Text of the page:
No surprise: NBA owners lock out the players

Posted: July 01, 2011

In a move that everyone in the NBA saw coming from miles away, the league's collective bargaining agreement expired at midnight Thursday and the owners immediately locked out the players.

The lockout began at 12:01 a.m. Friday despite Thursday afternoon's three-hour meeting in New York, a session that indicated that the gap between both sides remained too large to avoid the league's first work stoppage since the 1998-99 season.

The National Basketball Players Association signaled the lockout on its website moments after it began under an article headlined: "Owners Shut It Down."

"While today's decision by the owners to lock out the players is unfortunate, our players will continue to stay focused on a fair outcome," union president Derek Fisher said on the NBPA website.

The NBA followed suit on its website with a news release that gave conditions of the lockout: ". . . players will not receive their salaries; teams will not negotiate, sign or trade player contracts; players will not be able to use team facilities for any purpose . . ."

The players union went to the bargaining table Thursday without a new proposal, but it attempted to explain why its current proposal could generate savings. Neither side seemed moved enough to extend the expiring CBA past midnight.

NBA deputy commissioner Adam Silver explained on NBATV that the owners' labor-relations committee told the union that it was going to recommend locking out at midnight.

Union chief Billy Hunter told reporters afterward that no further talks were scheduled, but that both sides expected to reconvene in the next two to three weeks. Hunter also confirmed that the union did not anticipate needing to decertify - a move the NFL's union executed earlier this year. That means the two sides could continue bargaining throughout the summer.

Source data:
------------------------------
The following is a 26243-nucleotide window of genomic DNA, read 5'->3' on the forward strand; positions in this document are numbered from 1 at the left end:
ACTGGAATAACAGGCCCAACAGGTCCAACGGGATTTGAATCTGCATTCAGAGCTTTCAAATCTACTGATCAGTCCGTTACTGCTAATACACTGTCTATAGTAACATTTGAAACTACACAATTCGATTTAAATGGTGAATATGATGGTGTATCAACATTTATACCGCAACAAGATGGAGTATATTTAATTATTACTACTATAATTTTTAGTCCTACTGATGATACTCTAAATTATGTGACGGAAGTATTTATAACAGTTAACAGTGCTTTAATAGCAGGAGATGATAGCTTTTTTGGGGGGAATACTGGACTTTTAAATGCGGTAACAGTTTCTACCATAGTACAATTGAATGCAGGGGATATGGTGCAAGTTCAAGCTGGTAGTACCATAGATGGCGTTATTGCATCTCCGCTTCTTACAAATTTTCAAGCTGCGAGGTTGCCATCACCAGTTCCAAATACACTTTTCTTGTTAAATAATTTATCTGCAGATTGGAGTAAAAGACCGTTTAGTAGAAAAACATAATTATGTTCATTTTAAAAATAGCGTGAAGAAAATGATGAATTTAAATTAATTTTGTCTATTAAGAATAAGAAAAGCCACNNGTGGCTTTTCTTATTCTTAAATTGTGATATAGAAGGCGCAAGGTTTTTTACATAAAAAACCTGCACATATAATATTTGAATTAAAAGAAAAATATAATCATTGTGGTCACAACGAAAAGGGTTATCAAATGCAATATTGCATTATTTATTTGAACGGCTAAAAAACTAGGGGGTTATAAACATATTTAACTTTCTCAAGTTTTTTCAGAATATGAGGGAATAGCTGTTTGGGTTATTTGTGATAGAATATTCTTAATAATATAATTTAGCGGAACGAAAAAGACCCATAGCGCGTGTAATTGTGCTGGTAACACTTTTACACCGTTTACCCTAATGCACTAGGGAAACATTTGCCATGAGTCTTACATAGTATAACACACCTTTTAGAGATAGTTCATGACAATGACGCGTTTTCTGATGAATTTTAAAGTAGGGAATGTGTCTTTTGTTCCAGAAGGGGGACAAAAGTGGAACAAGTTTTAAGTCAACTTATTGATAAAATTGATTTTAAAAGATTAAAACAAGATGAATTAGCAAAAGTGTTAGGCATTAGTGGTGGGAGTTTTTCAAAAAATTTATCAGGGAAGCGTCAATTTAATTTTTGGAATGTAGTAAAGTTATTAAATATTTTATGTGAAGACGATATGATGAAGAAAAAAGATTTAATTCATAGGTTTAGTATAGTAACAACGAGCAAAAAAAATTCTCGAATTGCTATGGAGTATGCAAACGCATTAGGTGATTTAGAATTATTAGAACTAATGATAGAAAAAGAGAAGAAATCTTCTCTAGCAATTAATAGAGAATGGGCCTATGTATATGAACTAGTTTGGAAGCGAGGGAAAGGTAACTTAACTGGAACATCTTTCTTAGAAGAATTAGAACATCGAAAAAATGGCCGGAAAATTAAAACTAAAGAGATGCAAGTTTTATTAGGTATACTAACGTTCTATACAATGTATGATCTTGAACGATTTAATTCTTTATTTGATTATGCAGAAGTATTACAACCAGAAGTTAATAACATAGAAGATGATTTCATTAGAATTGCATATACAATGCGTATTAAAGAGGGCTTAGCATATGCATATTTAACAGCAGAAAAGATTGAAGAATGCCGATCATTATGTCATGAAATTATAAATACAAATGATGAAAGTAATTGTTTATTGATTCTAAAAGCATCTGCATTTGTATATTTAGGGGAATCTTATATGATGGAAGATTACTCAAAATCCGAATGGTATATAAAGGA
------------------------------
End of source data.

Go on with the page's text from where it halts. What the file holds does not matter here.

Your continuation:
Hunter said the two sides parted cordially.

"I've been anticipating this lockout for the last two or three years," Hunter told reporters. "And now it's here."

The hurdles to agreeing on a new CBA appear massive: The two sides are millions apart on average yearly salary, on revenue sharing, and on a hard salary cap vs. a soft salary cap.

Silver explained that the players' latest proposal would raise the league's average salary from approximately $5 million a year during this past season to $6 million a year in the sixth year of the new CBA, and $7 million in the seventh.

San Antonio Spurs owner Peter Holt, present at Thursday's meeting, called that proposal "unacceptable."

NBA commissioner David Stern also ripped into the players' proposal, saying it would increase salaries during a time when reductions are needed. When asked what specifically scared him about the lockout, Stern told reporters, "I'm not scared, but I'm resigned to the potential damage to our league."

The NBA has missed game action only once: The 1998-99 season was shortened from 82 games to 50 because of a work stoppage.

This year's labor dispute is still months from threatening the 2011-12 NBA season.

With about a month of preseason needed before the start of the regular season, which begins at the end of October, most experts have pegged Oct. 1 as the drop-dead date for striking a deal without missing any NBA action.

In preparation for the lockout, 76ers coach Doug Collins and assistant coach Michael Curry flew to Los Angeles on Wednesday night to meet with players.

Collins and Curry met first on Thursday with power forward Elton Brand and then with point guard Jrue Holiday. These were the final two meetings after approximately a week of pre-lockout player meetings.

Contact staff writer Kate Fagan at Follow her on Twitter


and read her blog, "Deep Sixer," on

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